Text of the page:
As bad as Trolls are, the growing number of sites like Karma aren’t all bad news though.  The same technology also has the power to enhance positive applications of anonymity, such as increased transparency of corruption and incompetence without fear of reprisal.  Perhaps a little trolling is the price that must be paid to cross the bridge into the land of transparency.  Or perhaps sites like Karma, if properly designed, could help to expose the trolls to the very societal pressures they are seeking to avoid.

Sunday, 26 April 2015

Study Finds Best Time to Buy House is 20 Years Ago

SYDNEY, NSW - The Australian Institute of Real Estate Research (AIRER) today released a report analysing the best time for new property buyers to enter the market.  The detailed report, which studies the impact of seasonal trends and macroeconomic factors on the market, concludes that best time for first-time buyers to enter the market is precisely twenty years ago.

“The mid nineties are a solid time to buy – much better than today,” said AIRER President Mr Vouchsafe, at a specially held press conference today.  “Our study clearly shows that the best path of action for new homebuyers is to set up a high interest savings account, cut back their expenses, and purchase in the year 1995.”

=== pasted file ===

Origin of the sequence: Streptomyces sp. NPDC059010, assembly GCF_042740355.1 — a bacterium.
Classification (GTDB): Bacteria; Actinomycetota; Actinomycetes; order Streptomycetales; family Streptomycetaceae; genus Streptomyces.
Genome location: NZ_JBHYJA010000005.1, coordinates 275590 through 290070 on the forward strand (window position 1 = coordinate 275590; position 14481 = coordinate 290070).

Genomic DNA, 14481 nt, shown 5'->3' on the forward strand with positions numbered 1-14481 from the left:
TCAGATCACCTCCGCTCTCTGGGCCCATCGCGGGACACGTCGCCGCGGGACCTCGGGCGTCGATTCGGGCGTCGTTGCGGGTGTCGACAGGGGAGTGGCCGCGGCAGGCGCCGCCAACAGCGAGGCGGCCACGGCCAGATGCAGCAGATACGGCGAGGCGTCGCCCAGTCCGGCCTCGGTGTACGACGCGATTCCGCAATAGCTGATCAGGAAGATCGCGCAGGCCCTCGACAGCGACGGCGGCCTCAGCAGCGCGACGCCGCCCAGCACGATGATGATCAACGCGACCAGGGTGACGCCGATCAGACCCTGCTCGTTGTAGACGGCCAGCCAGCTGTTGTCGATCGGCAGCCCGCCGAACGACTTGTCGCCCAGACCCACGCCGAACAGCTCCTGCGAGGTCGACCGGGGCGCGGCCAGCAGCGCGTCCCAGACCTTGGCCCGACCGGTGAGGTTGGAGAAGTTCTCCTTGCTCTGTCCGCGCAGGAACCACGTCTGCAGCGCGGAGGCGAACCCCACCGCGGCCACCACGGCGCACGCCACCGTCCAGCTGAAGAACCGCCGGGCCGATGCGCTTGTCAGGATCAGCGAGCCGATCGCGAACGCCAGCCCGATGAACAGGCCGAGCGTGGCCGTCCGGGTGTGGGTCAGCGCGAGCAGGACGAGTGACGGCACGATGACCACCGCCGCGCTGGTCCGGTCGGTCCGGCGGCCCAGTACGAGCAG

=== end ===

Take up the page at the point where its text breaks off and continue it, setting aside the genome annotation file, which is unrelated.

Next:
“And the results aren’t time specific either,” Mr Vouchsafe continued. “No matter what stage of life you’re in, no matter when you are thinking to buy, the study shows you would be much better purchasing the same property some 7300 days previously.”

“It’s that simple.”

In what Mr Vouchsafe said was somewhat of a surprise to researchers, the findings are also believed to have applications outside of the real estate sector.  

“We also found that two decades ago would be the perfect time to start up that business venture you’ve always been considering, as well as the ideal time to embark on that dream career,” he stated.  “We think the study’s results have a wide range of applications, from getting your foot into the property market, to averting the 1996 Port Arthur Massacre.”

“The Australian dream is well and truly alive and within the reach of all.”